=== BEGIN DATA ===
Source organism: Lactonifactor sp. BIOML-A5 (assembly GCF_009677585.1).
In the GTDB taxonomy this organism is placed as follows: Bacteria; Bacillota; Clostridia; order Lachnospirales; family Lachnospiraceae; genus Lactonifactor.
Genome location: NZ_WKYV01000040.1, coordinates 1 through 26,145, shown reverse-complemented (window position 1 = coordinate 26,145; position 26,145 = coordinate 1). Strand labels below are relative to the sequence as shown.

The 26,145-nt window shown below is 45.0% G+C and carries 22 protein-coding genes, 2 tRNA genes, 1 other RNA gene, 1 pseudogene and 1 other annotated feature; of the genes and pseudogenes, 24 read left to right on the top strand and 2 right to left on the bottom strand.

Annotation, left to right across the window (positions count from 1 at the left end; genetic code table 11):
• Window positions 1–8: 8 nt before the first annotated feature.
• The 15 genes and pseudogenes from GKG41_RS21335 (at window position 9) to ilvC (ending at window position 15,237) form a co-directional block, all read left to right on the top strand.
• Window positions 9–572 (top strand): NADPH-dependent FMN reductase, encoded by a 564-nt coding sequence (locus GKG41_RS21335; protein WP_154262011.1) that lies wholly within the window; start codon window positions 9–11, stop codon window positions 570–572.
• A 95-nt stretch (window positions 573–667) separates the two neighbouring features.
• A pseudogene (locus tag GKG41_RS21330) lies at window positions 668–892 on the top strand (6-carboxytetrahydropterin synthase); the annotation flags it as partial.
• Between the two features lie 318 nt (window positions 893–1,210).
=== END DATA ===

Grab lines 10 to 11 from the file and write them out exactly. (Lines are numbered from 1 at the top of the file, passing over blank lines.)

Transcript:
• A pseudogene (locus tag GKG41_RS21330) lies at window positions 668–892 on the top strand (6-carboxytetrahydropterin synthase); the annotation flags it as partial.
• Between the two features lie 318 nt (window positions 893–1,210).